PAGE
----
GameCube sales, former
Nintendo president Hiroshi
Yamauchi stressed the importance of its success to the company's
future stating, "If the DS succeeds, we will rise to heaven, but if it
fails we will sink to hell."
Nintendo DS launch
President Iwata referred to
Nintendo DS as "Nintendo's first hardware
launch in support of the basic strategy 'Gaming Population Expansion'"
because the touch-based device "allows users to play intuitively". On
September 20, 2004,
Nintendo announced that the
Nintendo DS would be
North America on November 21, 2004 for US$ 149.99. It was
set to release on December 2, 2004 in
Japan (¥15000); on February
24, 2005 in Australia ($199.95); and on March 11, 2005 in Europe
(£99.99/€149.99). The console was released in
North America with a
midnight launch event at Universal CityWalk EB Games in Los Angeles,
California . The console was launched quietly in
Japan compared to the
North America launch; one source cites the cold weather as the reason.
Regarding the European launch,
Satoru Iwata said:
Europe is an extremely important market for Nintendo, and we are
pleased we can offer such a short period of time between the US and
European launch. We believe that the
Nintendo DS will change the way
people play video games and our mission remains to expand the game
Nintendo DS caters for the needs of all gamers
whether for more dedicated gamers who want the real challenge they
expect, or the more casual gamers who want quick, pick up and play
The system's promotional slogans revolve around the word "Touch" in
almost all countries, with the North American slogan being "Touching
Nintendo DS was seen by many analysts to be in the same market as
PlayStation Portable , although representatives from both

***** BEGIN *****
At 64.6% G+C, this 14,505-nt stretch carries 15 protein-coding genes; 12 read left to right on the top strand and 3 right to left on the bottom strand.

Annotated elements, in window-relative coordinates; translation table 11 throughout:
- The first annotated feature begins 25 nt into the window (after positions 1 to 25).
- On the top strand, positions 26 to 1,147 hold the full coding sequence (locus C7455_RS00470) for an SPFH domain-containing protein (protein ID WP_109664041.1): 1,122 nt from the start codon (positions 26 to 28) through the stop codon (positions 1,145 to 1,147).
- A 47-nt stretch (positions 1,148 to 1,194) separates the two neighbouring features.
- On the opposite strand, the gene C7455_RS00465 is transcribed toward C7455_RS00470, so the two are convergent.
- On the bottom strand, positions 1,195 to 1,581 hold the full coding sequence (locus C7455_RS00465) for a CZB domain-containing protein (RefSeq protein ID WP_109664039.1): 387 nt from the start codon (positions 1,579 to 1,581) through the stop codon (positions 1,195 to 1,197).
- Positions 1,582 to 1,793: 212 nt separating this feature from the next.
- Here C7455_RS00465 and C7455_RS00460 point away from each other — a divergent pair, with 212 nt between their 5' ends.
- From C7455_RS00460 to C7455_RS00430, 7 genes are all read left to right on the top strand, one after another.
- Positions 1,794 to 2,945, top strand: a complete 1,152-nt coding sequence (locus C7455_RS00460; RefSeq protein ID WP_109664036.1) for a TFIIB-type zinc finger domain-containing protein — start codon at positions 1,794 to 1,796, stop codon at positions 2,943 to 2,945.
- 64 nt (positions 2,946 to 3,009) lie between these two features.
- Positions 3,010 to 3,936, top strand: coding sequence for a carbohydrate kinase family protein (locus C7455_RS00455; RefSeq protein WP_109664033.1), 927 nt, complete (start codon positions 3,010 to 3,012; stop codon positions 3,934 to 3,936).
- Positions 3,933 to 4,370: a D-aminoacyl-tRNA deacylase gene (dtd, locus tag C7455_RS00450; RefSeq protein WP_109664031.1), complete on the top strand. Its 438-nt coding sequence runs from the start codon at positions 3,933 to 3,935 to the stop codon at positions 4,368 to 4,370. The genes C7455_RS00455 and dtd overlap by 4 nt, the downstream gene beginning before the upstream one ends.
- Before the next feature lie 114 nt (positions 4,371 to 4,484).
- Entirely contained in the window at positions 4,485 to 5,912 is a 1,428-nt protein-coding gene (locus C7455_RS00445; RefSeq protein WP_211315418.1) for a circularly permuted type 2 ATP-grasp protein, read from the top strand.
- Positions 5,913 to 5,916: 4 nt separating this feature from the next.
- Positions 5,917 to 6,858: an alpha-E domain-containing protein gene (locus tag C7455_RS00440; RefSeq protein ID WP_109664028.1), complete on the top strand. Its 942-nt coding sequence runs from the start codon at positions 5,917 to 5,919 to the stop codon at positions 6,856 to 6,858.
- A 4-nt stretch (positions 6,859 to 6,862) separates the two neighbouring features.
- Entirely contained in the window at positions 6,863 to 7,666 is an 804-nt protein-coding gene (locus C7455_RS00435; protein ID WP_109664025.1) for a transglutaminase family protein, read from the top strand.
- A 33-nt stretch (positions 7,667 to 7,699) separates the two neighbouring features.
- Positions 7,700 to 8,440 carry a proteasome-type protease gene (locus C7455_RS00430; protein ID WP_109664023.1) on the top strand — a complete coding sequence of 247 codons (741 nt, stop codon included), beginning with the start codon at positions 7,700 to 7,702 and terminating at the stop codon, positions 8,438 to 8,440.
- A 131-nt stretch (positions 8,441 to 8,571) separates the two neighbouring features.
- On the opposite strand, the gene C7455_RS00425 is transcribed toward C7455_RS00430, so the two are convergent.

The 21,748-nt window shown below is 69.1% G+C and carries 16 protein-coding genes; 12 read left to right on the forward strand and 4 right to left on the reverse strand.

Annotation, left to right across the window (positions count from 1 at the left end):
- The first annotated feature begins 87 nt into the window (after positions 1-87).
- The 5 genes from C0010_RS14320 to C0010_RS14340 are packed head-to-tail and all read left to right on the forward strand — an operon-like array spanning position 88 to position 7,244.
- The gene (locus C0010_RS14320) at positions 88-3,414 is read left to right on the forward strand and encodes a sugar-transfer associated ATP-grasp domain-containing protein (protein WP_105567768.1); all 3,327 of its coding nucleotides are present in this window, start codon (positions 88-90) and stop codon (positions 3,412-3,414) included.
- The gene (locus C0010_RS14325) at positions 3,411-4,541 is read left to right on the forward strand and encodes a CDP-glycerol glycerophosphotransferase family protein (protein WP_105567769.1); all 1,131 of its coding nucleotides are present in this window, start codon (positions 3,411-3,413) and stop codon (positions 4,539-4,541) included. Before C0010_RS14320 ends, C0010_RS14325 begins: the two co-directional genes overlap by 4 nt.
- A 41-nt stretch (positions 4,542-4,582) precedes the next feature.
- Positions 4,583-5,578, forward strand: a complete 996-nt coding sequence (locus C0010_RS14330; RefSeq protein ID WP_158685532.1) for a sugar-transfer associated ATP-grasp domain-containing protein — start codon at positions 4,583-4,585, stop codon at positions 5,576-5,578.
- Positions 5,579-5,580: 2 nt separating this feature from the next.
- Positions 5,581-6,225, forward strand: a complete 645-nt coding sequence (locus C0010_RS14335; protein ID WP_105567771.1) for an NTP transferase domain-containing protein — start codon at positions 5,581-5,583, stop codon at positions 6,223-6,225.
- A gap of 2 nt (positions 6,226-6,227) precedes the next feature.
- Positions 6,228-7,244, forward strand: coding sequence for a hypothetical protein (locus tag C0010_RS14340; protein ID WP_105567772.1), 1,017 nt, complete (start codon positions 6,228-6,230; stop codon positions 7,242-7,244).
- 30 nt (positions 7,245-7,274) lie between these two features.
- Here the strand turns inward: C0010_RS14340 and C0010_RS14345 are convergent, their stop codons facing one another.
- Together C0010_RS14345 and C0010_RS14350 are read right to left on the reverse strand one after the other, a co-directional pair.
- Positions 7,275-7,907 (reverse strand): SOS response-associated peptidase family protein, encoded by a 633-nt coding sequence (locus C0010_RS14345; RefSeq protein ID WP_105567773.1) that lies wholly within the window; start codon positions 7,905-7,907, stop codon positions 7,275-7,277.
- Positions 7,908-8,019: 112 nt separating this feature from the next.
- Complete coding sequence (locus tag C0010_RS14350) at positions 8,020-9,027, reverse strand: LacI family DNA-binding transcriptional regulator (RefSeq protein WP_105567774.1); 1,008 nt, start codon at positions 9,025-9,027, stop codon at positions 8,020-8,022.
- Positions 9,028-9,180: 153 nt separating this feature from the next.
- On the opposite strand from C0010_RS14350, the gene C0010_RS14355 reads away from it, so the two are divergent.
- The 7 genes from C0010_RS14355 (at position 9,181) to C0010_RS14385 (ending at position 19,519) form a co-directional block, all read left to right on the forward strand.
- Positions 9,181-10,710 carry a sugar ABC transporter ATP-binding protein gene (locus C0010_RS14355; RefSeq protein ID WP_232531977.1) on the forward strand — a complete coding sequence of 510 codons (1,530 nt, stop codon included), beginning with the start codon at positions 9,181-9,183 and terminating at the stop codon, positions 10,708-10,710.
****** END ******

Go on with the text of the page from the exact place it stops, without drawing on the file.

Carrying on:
companies have said that each system targets a different audience. At
one point, _Time_ magazine awarded the DS a Gadget of the Week award.
At the time of its release in the United States, the
retailed for US $149.99. The price dropped to US $129.99 on August 21,
2005, one day before the anticipated North American releases of
Nintendogs _ and _Advance Wars: Dual Strike _.
Nine official colors of the
Nintendo DS were available through
standard retailers. Titanium (silver and black) were available
worldwide, Electric Blue was exclusive to North and Latin America.
There was also a red version of the DS which was bundled with the game
Mario Kart DS. Graphite Black, Pure White, Turquoise Blue, and Candy
Pink were available in Japan. Mystic Pink and Cosmic Blue were
available in Australia and New Zealand. Japan's Candy Pink and
Australia's Cosmic Blue were also available in Europe and North
America through a _Nintendogs_ bundle, although the colors are just
referred to as pink and blue; however, these colors were available
only for the original style
Nintendo DS; a different and more-limited
set of colors have been used for the
Nintendo DS Lite.
Nintendo DS sales
As of March 31, 2016, all
Nintendo DS models combined have sold
154.02 million units, making it the best selling handheld game console
to date, and the second best selling video game console of all time.
The success of the DS paved the way for its successor, the Nintendo
3DS , a handheld gaming console with a similar dual-screen setup. It
can display images on the top screen in a three-dimensional look.
On January 29, 2014,
Nintendo announced that
Nintendo DS games would
be added to the
Wii U Virtual Console, with the first game, _Brain
Age: Train Your Brain in Minutes a Day! _, being released in
June 3, 2014.
See also: List of
Nintendo DS games
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Game Boy Advance game slot on
Game Boy Advance SP (below) and